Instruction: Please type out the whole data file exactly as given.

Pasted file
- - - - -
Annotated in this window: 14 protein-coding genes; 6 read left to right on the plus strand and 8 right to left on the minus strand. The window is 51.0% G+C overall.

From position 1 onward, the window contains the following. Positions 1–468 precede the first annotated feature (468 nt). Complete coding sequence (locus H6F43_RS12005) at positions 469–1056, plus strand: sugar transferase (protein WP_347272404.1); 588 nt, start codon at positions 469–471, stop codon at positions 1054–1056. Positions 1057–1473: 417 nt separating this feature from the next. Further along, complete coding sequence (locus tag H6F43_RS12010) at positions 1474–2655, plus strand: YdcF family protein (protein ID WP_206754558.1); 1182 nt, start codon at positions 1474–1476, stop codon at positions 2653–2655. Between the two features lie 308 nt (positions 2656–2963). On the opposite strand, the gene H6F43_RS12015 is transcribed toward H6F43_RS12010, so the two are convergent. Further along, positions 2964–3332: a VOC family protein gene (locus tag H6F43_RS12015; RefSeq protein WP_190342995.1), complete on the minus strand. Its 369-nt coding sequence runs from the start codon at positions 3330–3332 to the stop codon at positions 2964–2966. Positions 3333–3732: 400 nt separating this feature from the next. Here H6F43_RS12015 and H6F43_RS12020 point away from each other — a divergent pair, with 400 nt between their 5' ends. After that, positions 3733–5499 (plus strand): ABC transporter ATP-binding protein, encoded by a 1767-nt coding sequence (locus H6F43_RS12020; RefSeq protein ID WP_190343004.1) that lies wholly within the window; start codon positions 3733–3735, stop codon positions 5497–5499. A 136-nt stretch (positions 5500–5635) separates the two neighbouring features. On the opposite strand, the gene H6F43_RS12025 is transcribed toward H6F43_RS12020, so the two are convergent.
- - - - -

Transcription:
Annotated in this window: 14 protein-coding genes; 6 read left to right on the plus strand and 8 right to left on the minus strand. The window is 51.0% G+C overall.

From position 1 onward, the window contains the following. Positions 1–468 precede the first annotated feature (468 nt). Complete coding sequence (locus H6F43_RS12005) at positions 469–1056, plus strand: sugar transferase (protein WP_347272404.1); 588 nt, start codon at positions 469–471, stop codon at positions 1054–1056. Positions 1057–1473: 417 nt separating this feature from the next. Further along, complete coding sequence (locus tag H6F43_RS12010) at positions 1474–2655, plus strand: YdcF family protein (protein ID WP_206754558.1); 1182 nt, start codon at positions 1474–1476, stop codon at positions 2653–2655. Between the two features lie 308 nt (positions 2656–2963). On the opposite strand, the gene H6F43_RS12015 is transcribed toward H6F43_RS12010, so the two are convergent. Further along, positions 2964–3332: a VOC family protein gene (locus tag H6F43_RS12015; RefSeq protein WP_190342995.1), complete on the minus strand. Its 369-nt coding sequence runs from the start codon at positions 3330–3332 to the stop codon at positions 2964–2966. Positions 3333–3732: 400 nt separating this feature from the next. Here H6F43_RS12015 and H6F43_RS12020 point away from each other — a divergent pair, with 400 nt between their 5' ends. After that, positions 3733–5499 (plus strand): ABC transporter ATP-binding protein, encoded by a 1767-nt coding sequence (locus H6F43_RS12020; RefSeq protein ID WP_190343004.1) that lies wholly within the window; start codon positions 3733–3735, stop codon positions 5497–5499. A 136-nt stretch (positions 5500–5635) separates the two neighbouring features. On the opposite strand, the gene H6F43_RS12025 is transcribed toward H6F43_RS12020, so the two are convergent.